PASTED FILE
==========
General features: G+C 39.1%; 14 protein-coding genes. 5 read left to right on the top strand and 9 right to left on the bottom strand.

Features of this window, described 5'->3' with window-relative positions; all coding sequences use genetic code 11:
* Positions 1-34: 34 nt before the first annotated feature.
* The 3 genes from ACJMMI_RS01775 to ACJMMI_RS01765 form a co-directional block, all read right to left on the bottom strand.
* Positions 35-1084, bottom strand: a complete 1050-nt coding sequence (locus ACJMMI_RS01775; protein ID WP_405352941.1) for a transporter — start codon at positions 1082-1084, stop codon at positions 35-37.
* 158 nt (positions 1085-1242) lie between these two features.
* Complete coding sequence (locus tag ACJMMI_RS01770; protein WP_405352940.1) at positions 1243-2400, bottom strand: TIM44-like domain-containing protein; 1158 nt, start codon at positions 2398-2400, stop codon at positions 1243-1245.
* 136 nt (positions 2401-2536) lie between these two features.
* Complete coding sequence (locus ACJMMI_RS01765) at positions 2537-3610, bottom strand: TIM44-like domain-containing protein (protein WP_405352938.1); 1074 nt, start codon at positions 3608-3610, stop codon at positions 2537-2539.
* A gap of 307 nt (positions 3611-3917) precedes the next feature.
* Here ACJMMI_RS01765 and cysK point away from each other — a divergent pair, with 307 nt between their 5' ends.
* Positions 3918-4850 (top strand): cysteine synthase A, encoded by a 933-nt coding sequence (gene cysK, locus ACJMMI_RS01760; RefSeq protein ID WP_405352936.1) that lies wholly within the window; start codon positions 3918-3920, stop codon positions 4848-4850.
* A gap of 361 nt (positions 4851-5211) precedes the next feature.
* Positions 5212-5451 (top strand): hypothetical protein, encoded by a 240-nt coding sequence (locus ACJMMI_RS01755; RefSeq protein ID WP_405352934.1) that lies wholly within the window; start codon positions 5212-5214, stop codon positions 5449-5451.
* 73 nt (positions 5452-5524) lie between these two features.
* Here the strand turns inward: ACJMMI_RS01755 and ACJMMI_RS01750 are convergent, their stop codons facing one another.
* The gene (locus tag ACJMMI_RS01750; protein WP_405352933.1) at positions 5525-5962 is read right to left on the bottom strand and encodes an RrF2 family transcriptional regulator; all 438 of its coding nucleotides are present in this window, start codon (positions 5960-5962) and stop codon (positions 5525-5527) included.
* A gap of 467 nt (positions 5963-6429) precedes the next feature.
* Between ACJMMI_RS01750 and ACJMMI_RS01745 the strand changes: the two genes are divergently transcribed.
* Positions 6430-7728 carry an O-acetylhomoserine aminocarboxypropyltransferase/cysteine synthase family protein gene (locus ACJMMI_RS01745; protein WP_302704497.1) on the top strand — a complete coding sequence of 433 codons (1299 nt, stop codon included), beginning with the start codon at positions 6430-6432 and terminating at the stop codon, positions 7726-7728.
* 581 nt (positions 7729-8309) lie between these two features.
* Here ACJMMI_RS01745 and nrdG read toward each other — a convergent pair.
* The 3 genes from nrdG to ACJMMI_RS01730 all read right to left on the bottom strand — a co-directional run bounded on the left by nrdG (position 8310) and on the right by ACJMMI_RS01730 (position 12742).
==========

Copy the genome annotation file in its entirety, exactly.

General features: G+C 39.1%; 14 protein-coding genes. 5 read left to right on the top strand and 9 right to left on the bottom strand.

Features of this window, described 5'->3' with window-relative positions; all coding sequences use genetic code 11:
* Positions 1-34: 34 nt before the first annotated feature.
* The 3 genes from ACJMMI_RS01775 to ACJMMI_RS01765 form a co-directional block, all read right to left on the bottom strand.
* Positions 35-1084, bottom strand: a complete 1050-nt coding sequence (locus ACJMMI_RS01775; protein ID WP_405352941.1) for a transporter — start codon at positions 1082-1084, stop codon at positions 35-37.
* 158 nt (positions 1085-1242) lie between these two features.
* Complete coding sequence (locus tag ACJMMI_RS01770; protein WP_405352940.1) at positions 1243-2400, bottom strand: TIM44-like domain-containing protein; 1158 nt, start codon at positions 2398-2400, stop codon at positions 1243-1245.
* 136 nt (positions 2401-2536) lie between these two features.
* Complete coding sequence (locus ACJMMI_RS01765) at positions 2537-3610, bottom strand: TIM44-like domain-containing protein (protein WP_405352938.1); 1074 nt, start codon at positions 3608-3610, stop codon at positions 2537-2539.
* A gap of 307 nt (positions 3611-3917) precedes the next feature.
* Here ACJMMI_RS01765 and cysK point away from each other — a divergent pair, with 307 nt between their 5' ends.
* Positions 3918-4850 (top strand): cysteine synthase A, encoded by a 933-nt coding sequence (gene cysK, locus ACJMMI_RS01760; RefSeq protein ID WP_405352936.1) that lies wholly within the window; start codon positions 3918-3920, stop codon positions 4848-4850.
* A gap of 361 nt (positions 4851-5211) precedes the next feature.
* Positions 5212-5451 (top strand): hypothetical protein, encoded by a 240-nt coding sequence (locus ACJMMI_RS01755; RefSeq protein ID WP_405352934.1) that lies wholly within the window; start codon positions 5212-5214, stop codon positions 5449-5451.
* 73 nt (positions 5452-5524) lie between these two features.
* Here the strand turns inward: ACJMMI_RS01755 and ACJMMI_RS01750 are convergent, their stop codons facing one another.
* The gene (locus tag ACJMMI_RS01750; protein WP_405352933.1) at positions 5525-5962 is read right to left on the bottom strand and encodes an RrF2 family transcriptional regulator; all 438 of its coding nucleotides are present in this window, start codon (positions 5960-5962) and stop codon (positions 5525-5527) included.
* A gap of 467 nt (positions 5963-6429) precedes the next feature.
* Between ACJMMI_RS01750 and ACJMMI_RS01745 the strand changes: the two genes are divergently transcribed.
* Positions 6430-7728 carry an O-acetylhomoserine aminocarboxypropyltransferase/cysteine synthase family protein gene (locus ACJMMI_RS01745; protein WP_302704497.1) on the top strand — a complete coding sequence of 433 codons (1299 nt, stop codon included), beginning with the start codon at positions 6430-6432 and terminating at the stop codon, positions 7726-7728.
* 581 nt (positions 7729-8309) lie between these two features.
* Here ACJMMI_RS01745 and nrdG read toward each other — a convergent pair.
* The 3 genes from nrdG to ACJMMI_RS01730 all read right to left on the bottom strand — a co-directional run bounded on the left by nrdG (position 8310) and on the right by ACJMMI_RS01730 (position 12742).